Three Arch Rocks NWR

Summertime means 100,000 seabirds at a wildlife refuge near Tillamook, Ore.

Three Arch Rocks at Oceanside Beach, Ore., image

Three Arch Rocks sit offshore of Oregon's Oceanside Beach. 

Red-beaked tufted puffin, Three Arch Rocks National Wildlife Refuge, Ore., image

Red-beaked tufted puffins gather at Oregon's Three Arch Rocks National Wildlife Refuge.

Aerial view of Three Arch Rocks, Ore., image

Three Arch Rocks National Wildlife Refuge, home to 100,000 seabirds in summer, juts out of the ocean off the Oregon coast.

Massive and craggy, awash in crashing surf, the four steep chunks of cooled lava that stand like islands off Oceanside in northern Oregon seem an odd attraction. You can’t get near except in a boat, and once there you can’t climb on the rocks. They’re off-limits.

So why is it that each summer thousands of people crowd onto a viewing platform at nearby Cape Meares State Scenic Viewpoint to check them out? Maybe it’s the rough arches the tides have carved in the rocks. Or maybe because in summer the rocks are home to 100,000 nesting seabirds, which is why the site is designated Three Arch Rocks National Wildlife Refuge. Red-beaked tufted puffins nest here in burrows, and blue-faced Brandt’s cormorants often transform the tip of 275-foot-high Finley Rock—the refuge’s tallest monolith—into a writhing mass of coal-dark wings and feathers.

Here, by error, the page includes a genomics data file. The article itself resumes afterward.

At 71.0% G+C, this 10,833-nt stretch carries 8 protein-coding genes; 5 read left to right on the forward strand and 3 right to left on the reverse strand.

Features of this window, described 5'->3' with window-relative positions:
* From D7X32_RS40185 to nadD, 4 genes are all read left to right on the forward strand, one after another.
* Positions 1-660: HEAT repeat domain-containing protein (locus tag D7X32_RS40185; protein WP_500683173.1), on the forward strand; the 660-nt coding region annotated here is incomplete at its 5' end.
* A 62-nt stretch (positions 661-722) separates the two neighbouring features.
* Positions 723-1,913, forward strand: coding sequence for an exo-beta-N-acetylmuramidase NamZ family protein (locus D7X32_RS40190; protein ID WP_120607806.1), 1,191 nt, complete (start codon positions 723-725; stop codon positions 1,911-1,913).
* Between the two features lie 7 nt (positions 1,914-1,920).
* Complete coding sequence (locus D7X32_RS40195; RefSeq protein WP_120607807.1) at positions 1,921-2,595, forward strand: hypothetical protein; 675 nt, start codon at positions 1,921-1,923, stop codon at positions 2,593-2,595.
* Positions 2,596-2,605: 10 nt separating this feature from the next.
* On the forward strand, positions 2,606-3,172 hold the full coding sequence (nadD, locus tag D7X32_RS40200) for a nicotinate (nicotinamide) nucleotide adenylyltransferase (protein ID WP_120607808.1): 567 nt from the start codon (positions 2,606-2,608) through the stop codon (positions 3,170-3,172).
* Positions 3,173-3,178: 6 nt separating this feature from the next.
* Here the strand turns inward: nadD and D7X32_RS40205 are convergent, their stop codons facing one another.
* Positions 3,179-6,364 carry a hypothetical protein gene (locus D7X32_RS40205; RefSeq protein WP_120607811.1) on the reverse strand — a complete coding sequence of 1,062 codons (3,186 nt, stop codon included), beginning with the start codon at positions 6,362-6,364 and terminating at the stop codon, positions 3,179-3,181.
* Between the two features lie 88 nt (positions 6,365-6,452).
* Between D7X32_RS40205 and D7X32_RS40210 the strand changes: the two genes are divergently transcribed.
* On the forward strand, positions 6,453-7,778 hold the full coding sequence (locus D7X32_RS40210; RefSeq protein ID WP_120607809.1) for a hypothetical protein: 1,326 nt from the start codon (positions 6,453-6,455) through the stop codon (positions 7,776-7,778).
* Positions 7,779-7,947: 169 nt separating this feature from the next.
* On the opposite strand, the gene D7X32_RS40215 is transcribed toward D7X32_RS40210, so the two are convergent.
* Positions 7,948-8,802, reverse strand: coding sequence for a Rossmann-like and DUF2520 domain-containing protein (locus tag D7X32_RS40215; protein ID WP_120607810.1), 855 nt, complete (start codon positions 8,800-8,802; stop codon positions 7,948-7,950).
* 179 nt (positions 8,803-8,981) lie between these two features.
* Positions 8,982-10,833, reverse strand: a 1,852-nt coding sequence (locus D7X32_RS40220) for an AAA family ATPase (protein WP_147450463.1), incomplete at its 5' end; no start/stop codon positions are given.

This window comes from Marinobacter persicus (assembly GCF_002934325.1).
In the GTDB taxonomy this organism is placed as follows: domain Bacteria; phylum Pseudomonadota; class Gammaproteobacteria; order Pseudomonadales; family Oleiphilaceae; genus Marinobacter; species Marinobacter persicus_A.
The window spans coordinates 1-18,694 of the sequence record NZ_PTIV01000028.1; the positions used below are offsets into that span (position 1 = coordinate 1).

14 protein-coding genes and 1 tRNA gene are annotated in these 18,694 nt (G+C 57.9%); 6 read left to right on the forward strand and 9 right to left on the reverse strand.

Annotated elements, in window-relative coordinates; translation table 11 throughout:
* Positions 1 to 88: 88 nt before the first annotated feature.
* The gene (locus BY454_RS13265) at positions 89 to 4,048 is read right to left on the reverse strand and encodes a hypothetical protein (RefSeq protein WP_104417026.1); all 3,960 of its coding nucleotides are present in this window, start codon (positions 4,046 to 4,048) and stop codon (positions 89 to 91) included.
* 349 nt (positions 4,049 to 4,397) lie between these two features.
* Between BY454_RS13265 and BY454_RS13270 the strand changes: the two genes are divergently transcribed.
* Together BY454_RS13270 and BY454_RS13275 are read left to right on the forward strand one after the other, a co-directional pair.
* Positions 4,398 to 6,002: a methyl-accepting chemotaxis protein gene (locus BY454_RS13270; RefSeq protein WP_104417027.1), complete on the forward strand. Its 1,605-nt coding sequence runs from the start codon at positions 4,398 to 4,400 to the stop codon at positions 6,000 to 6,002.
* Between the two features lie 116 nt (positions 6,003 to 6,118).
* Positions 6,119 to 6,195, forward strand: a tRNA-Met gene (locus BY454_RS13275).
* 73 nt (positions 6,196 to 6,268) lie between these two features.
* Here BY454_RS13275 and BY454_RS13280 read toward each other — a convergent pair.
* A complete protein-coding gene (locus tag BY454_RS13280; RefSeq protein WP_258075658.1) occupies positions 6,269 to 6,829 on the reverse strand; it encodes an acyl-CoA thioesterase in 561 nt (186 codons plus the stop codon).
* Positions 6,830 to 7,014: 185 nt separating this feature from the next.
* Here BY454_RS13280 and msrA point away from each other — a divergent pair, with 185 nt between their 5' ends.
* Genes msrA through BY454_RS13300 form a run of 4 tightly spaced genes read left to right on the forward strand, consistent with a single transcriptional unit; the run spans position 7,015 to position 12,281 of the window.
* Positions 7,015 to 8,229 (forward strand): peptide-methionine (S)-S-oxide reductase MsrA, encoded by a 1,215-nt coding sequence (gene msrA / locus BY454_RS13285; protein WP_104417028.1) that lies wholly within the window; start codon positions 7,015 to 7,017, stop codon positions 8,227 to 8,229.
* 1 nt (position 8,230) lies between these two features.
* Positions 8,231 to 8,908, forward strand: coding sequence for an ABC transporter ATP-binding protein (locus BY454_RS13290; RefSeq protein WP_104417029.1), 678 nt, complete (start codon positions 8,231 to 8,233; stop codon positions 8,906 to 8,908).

Perhaps the most unusal thing about the rocks is that they remain pristine. It could well have been otherwise. In June 1901 conservationist William Finley ventured here with a colleague and saw a tugboat of target shooters firing at the birds, littering the water with corpses. Finley later visited the White House and showed President Teddy Roosevelt photos of the carnage. In 1907, Roosevelt made Three Arch Rocks the first west-of-the-Mississippi wildlife refuge. The seabirds now have a home, and the shooters are history. fws.gov/oregoncoast.

Photography by Don Frank (Oceanside Beach); courtesy of U.S. Fish & Wildlife Services/Wikipedia (aerial of rocks); courtesy of Jeff Foote/NOAA/Wikipedia (tufted puffin)

This article was first published in May 2013. Some facts may have aged gracelessly. Please call ahead to verify information.

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